> Thanks,
    >
    > --
    > da
    > ~~
    >
    >






  8. #8
    Tex
    Guest

    Re: SprintPCS in Europe? email?

    As a sub-thread here, can you still receive email
    ([email protected]) on the phone (the IP-A790 or one of the
    other GSM rentals) while in Europe?

    - tex





  9. #9
    scannell
    Guest

    Re: SprintPCS in Europe?

    Looks to me like a better option would be a satellite phone.

    scannell
    cols oh


    "Donkey Agony" <[email protected][127.0.0.1]> wrote in message
    news:[email protected]
    > Since nobody answered my questions, I thought I'd relay what I found out
    > myself. Bear in mind, this is for SprintPCS -- I'm still curious as to
    > the experience of any Verizon users of the equivalent phone, since
    > Verizon's been doing this longer than Sprint.
    >
    > (Hmm, does anybody here ever go Europe and remain in touch back home?)
    >
    > I wrote:
    >> Going to Europe for almost a month (May - June). Sprint has this new
    >> Samsung "International Phone" available, the IP-A790. The Sprint
    >> International Roaming office is closed weekends (I'll call them Monday
    >> or Tuesday), and the web site is not all that helpful, but it *looks*
    >> like all calls used in the countries I'm going to in Europe are $1.50
    >> a minute, including long distance. I assume that's on top of my
    >> normal service plan.

    >
    > I talked to the International Roaming folks today. The options -- if you
    > want to make and receive calls from your U.S. number while in Europe --
    > are:
    >
    > a) Using the Samsung IP-A790. It retails for $549.95, but apparently can
    > be had through some "web special" on the Sprint site for $379 -- I haven't
    > verified this. It is NOT a locked phone, which means you could also use
    > it with cheapo Euro SIMs.
    >
    > b) Renting/leasing a GSM phone from Sprint. I didn't inquire about the
    > leasing cost.
    >
    > c) Using your own GSM phone, or renting/leasing one overseas.
    >
    > With ALL of those options, it costs $36 to activate the international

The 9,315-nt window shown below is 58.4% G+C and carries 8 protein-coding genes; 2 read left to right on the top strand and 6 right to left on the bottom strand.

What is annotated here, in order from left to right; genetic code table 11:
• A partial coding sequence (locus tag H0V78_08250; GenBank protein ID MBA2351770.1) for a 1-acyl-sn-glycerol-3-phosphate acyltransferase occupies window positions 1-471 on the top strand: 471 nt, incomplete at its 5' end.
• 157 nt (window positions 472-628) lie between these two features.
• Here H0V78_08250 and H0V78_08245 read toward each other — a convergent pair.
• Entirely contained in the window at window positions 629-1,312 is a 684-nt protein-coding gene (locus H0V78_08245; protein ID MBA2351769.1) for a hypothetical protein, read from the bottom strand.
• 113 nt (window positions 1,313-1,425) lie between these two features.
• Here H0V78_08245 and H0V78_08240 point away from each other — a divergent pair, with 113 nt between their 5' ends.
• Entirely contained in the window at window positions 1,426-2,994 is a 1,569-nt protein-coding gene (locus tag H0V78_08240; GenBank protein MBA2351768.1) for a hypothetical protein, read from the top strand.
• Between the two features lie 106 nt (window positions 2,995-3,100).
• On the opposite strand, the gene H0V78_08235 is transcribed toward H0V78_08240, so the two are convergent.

> service, a couple of bucks for them to ship the SIM card to you (they
    > don't charge for the card, just the shipping), then $6 a month to keep the
    > number/SIM active. On top of that it's $1.50 a minute, whether your call
    > is to or from the U.S. or other numbers in Europe -- local or long
    > distance.
    >
    > But it's $3.00 to check your voice mail! So even if you managed to use a
    > cheap Euro SIM all day in Europe for local calling, then checked your
    > voice mail once every night for emergency calls etc. from the U.S., that's
    > a minimum of $3.00 a day *no top of* your monthly service!
    >
    > So it ain't cheap -- this is all on top your regular service plans. I'm
    > wondering -- if you already have a GSM phone (which I do, though it's a
    > bit antiquated) -- if it might be better to go the Euro SIM route, then
    > using something like Skype to check one's Sprint PCS voicemail.
    >
    >> First of all, has anyone here used that phone with Sprint service in
    >> Europe? I'd love to hear what you think.

    >
    > Or Verizon users with the same-phone-different-name. I'd still like to
    > know the answer to this.
    >
    >> I'm wondering if you can take the Sprint SIM out and put an el-cheapo
    >> Euro SIM in it. That way, I could *place* calls using the cheap SIM,
    >> but still receive calls on my normal U.S. number when I have the
    >> Sprint SIM in it. That might be a viable option.

    >
    > Yes you can. But it's not cheap, as I pointed out above. Anyone know
    > what a GSM number/SIM generally costs that you can use all over Europe? My
    > first stop is Amsterdam, so I'd probably want to get one my first day